When describing these activities they emphasized that in an ideal respite situation, they could engage in these activities, “without interruption.” Examples included finishing a sentence and reading something from beginning to end.
Meaningful Activities for Care Recipient: experiencing activities with peers, activities their child can do without them. One stated, “Peer activities for my child so my husband and I can be grown-ups together –together as opposed to a tag team.”
Support Resources: Here we cut Maslow some slack because indeed, they identify needing basic needs: transportation, financial security, appropriate housing with friends, paperwork and errands completed. Also -scheduling and support needs to be consistent – a theme heard throughout the session.
Confidence about Care Recipient’s State: There was adamant consensus that “you’re only as happy as your child is!” They agreed that their child must be healthy, safe, and successful for them to experience the ideal respite described above. Trusted staff was also identified as necessary for them to know that their child was safe and happy.
II. Resource Gaps: When identifying what they needed for this ideal respite, it was clear that they still need additional resources. Critical gaps identified by the group include: housing/residential funding, choice of day programs – as one participant said, “choice of programs that fits the child – not the cookie cutter program,” supported employment, a group home list, social outings, consistency, quality/skilled/nurturing/trustworthy people, extended care so family can get away, respite houses, and programs for adult children – “individualized programs for adults…like what school age kids get!”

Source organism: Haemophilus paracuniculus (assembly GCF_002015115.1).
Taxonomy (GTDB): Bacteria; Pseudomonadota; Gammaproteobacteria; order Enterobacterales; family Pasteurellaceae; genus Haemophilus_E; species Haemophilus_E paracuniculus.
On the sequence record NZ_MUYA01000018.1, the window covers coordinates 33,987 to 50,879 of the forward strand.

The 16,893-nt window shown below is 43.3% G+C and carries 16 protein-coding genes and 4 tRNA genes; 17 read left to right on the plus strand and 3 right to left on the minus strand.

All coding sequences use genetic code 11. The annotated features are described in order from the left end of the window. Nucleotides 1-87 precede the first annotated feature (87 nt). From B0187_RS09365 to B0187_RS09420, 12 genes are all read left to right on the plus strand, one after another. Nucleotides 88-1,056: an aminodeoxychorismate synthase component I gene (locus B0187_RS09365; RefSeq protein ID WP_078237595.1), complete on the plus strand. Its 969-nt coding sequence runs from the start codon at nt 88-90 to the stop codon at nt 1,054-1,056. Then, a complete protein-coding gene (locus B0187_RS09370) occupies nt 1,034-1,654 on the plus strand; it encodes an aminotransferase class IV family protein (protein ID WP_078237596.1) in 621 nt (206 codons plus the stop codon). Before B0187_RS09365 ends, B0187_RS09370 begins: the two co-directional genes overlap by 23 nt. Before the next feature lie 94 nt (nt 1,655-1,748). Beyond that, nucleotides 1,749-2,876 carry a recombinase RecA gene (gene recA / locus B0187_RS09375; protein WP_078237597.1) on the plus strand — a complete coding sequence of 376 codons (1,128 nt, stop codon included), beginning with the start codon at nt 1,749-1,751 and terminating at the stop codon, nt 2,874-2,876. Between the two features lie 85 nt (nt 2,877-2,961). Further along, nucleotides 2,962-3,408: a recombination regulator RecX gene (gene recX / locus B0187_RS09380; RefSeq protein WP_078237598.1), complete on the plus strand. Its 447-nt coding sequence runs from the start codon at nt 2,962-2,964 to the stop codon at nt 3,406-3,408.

Critical Future Concern and Fear – Aging out of Services: Many participants emphasized the fear and stress they feel as they anticipate their child becoming too old for current programs and support services. Emotionally, several gave the exact date their child would no longer be eligible for services and said they were very concerned about programs, housing, transportation and how they would cope after that.
III. Finding Respite Caregivers said they are too stressed and exhausted “to dig” for resources not readily accessible at first blush on websites. They said they wanted clear, direct, immediate access to resources labeled as “respite” and clearly sorted by disability type – for example, “Autism.” They also wanted pictures to be energizing and engaging, uplifting, positive, and happy depicting caregivers and care recipients in activity or laughing, hugging, doing something together.
Dr. Lund found that only 46% of caregivers are satisfied with how they use their respite time. (3) When providing respite, let’s work with caregivers to help them plan how they can use respite to improve their well-being and increase their overall quality of life – and yes, this may include nails!